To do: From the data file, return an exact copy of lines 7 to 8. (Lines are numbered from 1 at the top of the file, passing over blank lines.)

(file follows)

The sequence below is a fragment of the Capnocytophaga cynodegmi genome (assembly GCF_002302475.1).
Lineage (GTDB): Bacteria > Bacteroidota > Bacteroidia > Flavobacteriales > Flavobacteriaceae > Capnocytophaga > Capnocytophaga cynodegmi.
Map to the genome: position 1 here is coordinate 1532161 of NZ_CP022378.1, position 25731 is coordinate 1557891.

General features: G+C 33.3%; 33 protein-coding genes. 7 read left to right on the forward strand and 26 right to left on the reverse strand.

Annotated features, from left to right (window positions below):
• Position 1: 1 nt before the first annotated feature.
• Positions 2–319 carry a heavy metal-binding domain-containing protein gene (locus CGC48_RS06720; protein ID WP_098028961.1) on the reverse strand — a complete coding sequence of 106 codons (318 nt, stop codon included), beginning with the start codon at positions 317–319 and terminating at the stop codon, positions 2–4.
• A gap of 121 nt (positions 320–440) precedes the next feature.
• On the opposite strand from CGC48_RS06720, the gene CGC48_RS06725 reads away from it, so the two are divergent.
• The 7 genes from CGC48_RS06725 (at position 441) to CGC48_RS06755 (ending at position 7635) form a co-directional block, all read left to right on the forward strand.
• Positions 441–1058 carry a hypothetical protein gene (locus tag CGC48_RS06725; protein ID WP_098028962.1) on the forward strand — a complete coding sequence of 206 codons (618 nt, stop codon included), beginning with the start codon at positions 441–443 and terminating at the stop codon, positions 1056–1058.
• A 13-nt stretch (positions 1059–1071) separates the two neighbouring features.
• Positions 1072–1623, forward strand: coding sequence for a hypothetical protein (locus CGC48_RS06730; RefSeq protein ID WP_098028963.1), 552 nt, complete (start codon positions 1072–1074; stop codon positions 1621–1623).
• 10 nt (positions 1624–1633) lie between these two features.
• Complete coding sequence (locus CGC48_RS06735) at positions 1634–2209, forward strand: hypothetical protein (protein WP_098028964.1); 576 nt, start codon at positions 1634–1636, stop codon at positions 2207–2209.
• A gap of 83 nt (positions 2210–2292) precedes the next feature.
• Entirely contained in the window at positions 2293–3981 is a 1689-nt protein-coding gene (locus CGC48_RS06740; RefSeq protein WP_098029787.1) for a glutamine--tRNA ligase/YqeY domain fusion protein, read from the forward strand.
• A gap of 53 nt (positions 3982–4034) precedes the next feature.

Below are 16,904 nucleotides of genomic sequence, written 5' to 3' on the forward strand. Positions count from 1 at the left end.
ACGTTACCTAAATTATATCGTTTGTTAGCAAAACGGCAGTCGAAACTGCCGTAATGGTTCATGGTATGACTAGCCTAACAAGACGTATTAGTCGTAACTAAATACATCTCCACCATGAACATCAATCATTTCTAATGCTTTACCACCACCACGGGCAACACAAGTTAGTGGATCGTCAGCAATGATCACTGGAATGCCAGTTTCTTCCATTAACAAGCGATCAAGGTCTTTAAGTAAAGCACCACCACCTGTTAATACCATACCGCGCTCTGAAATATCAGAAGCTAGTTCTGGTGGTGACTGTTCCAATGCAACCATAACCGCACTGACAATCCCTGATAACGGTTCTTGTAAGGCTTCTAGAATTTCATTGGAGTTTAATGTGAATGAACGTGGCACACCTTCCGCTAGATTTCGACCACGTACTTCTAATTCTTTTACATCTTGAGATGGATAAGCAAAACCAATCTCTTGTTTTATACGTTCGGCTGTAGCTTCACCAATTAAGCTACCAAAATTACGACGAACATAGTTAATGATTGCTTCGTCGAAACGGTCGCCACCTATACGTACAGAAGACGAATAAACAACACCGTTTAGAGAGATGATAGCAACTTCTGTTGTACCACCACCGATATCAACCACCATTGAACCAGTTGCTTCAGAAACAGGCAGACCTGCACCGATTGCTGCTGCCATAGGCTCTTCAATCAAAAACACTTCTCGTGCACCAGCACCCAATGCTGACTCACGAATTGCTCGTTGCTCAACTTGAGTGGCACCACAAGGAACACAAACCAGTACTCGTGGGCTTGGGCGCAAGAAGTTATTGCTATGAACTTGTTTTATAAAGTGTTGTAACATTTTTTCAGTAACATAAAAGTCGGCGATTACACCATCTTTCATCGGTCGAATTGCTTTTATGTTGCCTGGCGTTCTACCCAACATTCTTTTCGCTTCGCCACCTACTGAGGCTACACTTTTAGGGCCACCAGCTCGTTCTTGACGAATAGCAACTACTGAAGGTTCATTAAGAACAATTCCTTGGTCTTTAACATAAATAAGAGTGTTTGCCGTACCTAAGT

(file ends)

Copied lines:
• Positions 2–319 carry a heavy metal-binding domain-containing protein gene (locus CGC48_RS06720; protein ID WP_098028961.1) on the reverse strand — a complete coding sequence of 106 codons (318 nt, stop codon included), beginning with the start codon at positions 317–319 and terminating at the stop codon, positions 2–4.
• A gap of 121 nt (positions 320–440) precedes the next feature.